25 Απριλίου 2017
|Αμφιθέατρο Cotsen Hall|
|19:00 - 20:30||
The Colonel’s Dictatorship: the View from London
The Colonels’ coup of the 21 April 1967, the first instance of military intervention in post war Europe, aroused a storm of protest in Europe, North America and elsewhere. Apologists for military rule in Greece complained of the difficulties they had in countering the vociferous anti-Colonel propaganda campaign that soon got under way. Public opinion in Britain, a country with a long tradition of involvement in Greek affairs dating back to the war for independence in the 1820s, was generally hostile to the ‘Revolution of 21 April 1967'. This lecture describes the development of the campaign against the dictatorship and the ways in which opposition to the regime manifested itself. It also considers whether this hostility may have influenced government policy.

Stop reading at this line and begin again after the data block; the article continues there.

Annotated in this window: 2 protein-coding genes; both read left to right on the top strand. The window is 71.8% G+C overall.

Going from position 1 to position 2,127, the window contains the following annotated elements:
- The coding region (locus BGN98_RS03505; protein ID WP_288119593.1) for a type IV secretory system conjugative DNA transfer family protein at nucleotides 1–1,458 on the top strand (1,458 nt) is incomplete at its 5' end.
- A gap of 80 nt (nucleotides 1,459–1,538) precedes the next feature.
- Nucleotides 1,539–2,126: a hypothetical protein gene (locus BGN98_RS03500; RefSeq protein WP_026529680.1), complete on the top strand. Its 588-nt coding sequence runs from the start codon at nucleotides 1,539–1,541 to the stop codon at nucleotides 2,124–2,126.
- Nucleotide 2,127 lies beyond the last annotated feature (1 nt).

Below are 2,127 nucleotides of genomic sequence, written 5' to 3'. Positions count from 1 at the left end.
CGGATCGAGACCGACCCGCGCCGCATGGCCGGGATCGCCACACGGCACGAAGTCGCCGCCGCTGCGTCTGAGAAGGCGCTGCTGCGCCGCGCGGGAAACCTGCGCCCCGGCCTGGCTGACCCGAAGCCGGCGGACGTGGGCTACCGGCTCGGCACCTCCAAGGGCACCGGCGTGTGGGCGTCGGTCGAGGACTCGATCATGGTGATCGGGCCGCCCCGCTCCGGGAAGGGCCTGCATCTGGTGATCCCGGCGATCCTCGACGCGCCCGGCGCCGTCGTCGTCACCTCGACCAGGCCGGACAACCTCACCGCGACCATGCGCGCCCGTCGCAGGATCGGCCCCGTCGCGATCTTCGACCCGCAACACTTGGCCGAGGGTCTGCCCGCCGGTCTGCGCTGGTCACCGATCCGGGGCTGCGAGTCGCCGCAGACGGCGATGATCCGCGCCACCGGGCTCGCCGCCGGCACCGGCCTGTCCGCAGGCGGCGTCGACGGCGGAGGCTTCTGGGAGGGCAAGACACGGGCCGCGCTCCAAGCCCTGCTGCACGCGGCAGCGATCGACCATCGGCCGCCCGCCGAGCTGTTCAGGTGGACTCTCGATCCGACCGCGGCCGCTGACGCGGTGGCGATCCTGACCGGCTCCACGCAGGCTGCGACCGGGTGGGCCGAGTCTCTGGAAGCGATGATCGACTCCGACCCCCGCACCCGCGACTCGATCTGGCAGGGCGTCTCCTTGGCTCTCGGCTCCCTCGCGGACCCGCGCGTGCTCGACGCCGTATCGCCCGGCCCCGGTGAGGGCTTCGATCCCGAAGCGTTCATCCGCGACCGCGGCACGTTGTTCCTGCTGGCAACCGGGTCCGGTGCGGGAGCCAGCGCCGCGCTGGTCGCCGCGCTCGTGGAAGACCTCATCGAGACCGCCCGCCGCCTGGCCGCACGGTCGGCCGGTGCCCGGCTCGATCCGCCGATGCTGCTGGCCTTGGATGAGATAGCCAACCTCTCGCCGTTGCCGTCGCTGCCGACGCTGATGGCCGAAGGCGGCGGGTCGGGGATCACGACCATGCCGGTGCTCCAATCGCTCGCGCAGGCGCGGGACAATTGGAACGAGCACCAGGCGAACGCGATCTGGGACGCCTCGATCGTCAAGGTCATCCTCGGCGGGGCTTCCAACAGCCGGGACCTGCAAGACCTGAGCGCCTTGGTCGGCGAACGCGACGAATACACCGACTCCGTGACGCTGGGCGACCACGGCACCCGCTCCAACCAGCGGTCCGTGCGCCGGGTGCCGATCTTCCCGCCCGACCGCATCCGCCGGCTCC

Richard Clogg is an Emeritus Fellow of St Antony’s College, Oxford. He previously taught at the School of Slavonic and East European Studies and King’s College of the University of London, where, latterly, he was Professor of Modern Balkan History. He has written widely on Greek history and politics. Publications include A Concise History of Greece (Cambridge University Press, 3rd edition 2014), which has been translated into thirteen languages, including Chinese, Japanese and all the languages of the Balkans. Among other publications are Politics and the Academy: Arnold Toynbee and the Koraes Chair (Cass 1986); Parties and Elections in Greece (Hurst 1987) and Anatolica: Studies in the Greek East in the Eighteenth and Nineteenth Centuries (Variorum 1996). His Greek to Me: A Memoir of Academic Life is due to be published in 2017.
Emeritus Fellow of St Antony’s College, Oxford